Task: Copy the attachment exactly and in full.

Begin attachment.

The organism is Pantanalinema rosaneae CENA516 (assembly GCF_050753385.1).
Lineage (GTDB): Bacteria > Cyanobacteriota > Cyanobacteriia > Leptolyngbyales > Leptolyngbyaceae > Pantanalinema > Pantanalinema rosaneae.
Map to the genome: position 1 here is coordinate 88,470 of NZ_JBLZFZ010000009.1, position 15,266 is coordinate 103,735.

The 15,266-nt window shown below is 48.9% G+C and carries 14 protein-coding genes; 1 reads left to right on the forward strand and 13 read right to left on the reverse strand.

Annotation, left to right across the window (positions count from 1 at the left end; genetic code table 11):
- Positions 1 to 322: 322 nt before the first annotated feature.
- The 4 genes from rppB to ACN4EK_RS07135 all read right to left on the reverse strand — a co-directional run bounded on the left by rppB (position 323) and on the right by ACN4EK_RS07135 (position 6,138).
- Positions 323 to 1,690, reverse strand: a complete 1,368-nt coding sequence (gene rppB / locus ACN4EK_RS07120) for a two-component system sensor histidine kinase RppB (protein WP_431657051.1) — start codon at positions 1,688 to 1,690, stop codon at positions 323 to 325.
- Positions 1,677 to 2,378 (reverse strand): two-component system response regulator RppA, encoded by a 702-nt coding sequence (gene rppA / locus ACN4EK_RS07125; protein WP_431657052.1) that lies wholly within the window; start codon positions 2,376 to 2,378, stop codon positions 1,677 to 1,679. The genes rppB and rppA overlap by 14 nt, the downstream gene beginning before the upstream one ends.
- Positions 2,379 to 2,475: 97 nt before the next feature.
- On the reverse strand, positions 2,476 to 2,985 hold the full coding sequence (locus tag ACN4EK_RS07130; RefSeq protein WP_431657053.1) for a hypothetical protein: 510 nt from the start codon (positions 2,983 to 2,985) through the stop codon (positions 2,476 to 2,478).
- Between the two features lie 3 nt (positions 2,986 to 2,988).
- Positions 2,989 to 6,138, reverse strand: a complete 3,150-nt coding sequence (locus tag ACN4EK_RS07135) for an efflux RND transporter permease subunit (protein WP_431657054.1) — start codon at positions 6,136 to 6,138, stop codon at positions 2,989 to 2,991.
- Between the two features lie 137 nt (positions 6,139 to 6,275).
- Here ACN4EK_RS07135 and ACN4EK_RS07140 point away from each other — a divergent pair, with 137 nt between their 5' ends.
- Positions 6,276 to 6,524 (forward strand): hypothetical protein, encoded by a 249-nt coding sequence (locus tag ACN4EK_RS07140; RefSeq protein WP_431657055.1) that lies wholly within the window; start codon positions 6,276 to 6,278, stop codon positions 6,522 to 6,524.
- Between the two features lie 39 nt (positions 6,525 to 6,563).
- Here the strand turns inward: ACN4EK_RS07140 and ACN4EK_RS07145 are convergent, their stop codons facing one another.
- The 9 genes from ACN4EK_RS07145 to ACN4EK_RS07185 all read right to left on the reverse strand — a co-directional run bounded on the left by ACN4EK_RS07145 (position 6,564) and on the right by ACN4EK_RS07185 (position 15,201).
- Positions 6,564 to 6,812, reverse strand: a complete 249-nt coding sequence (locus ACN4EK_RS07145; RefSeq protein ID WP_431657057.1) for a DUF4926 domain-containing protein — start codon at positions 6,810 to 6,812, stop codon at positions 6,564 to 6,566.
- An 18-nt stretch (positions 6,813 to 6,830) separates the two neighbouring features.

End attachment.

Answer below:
The organism is Pantanalinema rosaneae CENA516 (assembly GCF_050753385.1).
Lineage (GTDB): Bacteria > Cyanobacteriota > Cyanobacteriia > Leptolyngbyales > Leptolyngbyaceae > Pantanalinema > Pantanalinema rosaneae.
Map to the genome: position 1 here is coordinate 88,470 of NZ_JBLZFZ010000009.1, position 15,266 is coordinate 103,735.

The 15,266-nt window shown below is 48.9% G+C and carries 14 protein-coding genes; 1 reads left to right on the forward strand and 13 read right to left on the reverse strand.

Annotation, left to right across the window (positions count from 1 at the left end; genetic code table 11):
- Positions 1 to 322: 322 nt before the first annotated feature.
- The 4 genes from rppB to ACN4EK_RS07135 all read right to left on the reverse strand — a co-directional run bounded on the left by rppB (position 323) and on the right by ACN4EK_RS07135 (position 6,138).
- Positions 323 to 1,690, reverse strand: a complete 1,368-nt coding sequence (gene rppB / locus ACN4EK_RS07120) for a two-component system sensor histidine kinase RppB (protein WP_431657051.1) — start codon at positions 1,688 to 1,690, stop codon at positions 323 to 325.
- Positions 1,677 to 2,378 (reverse strand): two-component system response regulator RppA, encoded by a 702-nt coding sequence (gene rppA / locus ACN4EK_RS07125; protein WP_431657052.1) that lies wholly within the window; start codon positions 2,376 to 2,378, stop codon positions 1,677 to 1,679. The genes rppB and rppA overlap by 14 nt, the downstream gene beginning before the upstream one ends.
- Positions 2,379 to 2,475: 97 nt before the next feature.
- On the reverse strand, positions 2,476 to 2,985 hold the full coding sequence (locus tag ACN4EK_RS07130; RefSeq protein WP_431657053.1) for a hypothetical protein: 510 nt from the start codon (positions 2,983 to 2,985) through the stop codon (positions 2,476 to 2,478).
- Between the two features lie 3 nt (positions 2,986 to 2,988).
- Positions 2,989 to 6,138, reverse strand: a complete 3,150-nt coding sequence (locus tag ACN4EK_RS07135) for an efflux RND transporter permease subunit (protein WP_431657054.1) — start codon at positions 6,136 to 6,138, stop codon at positions 2,989 to 2,991.
- Between the two features lie 137 nt (positions 6,139 to 6,275).
- Here ACN4EK_RS07135 and ACN4EK_RS07140 point away from each other — a divergent pair, with 137 nt between their 5' ends.
- Positions 6,276 to 6,524 (forward strand): hypothetical protein, encoded by a 249-nt coding sequence (locus tag ACN4EK_RS07140; RefSeq protein WP_431657055.1) that lies wholly within the window; start codon positions 6,276 to 6,278, stop codon positions 6,522 to 6,524.
- Between the two features lie 39 nt (positions 6,525 to 6,563).
- Here the strand turns inward: ACN4EK_RS07140 and ACN4EK_RS07145 are convergent, their stop codons facing one another.
- The 9 genes from ACN4EK_RS07145 to ACN4EK_RS07185 all read right to left on the reverse strand — a co-directional run bounded on the left by ACN4EK_RS07145 (position 6,564) and on the right by ACN4EK_RS07185 (position 15,201).
- Positions 6,564 to 6,812, reverse strand: a complete 249-nt coding sequence (locus ACN4EK_RS07145; RefSeq protein ID WP_431657057.1) for a DUF4926 domain-containing protein — start codon at positions 6,810 to 6,812, stop codon at positions 6,564 to 6,566.
- An 18-nt stretch (positions 6,813 to 6,830) separates the two neighbouring features.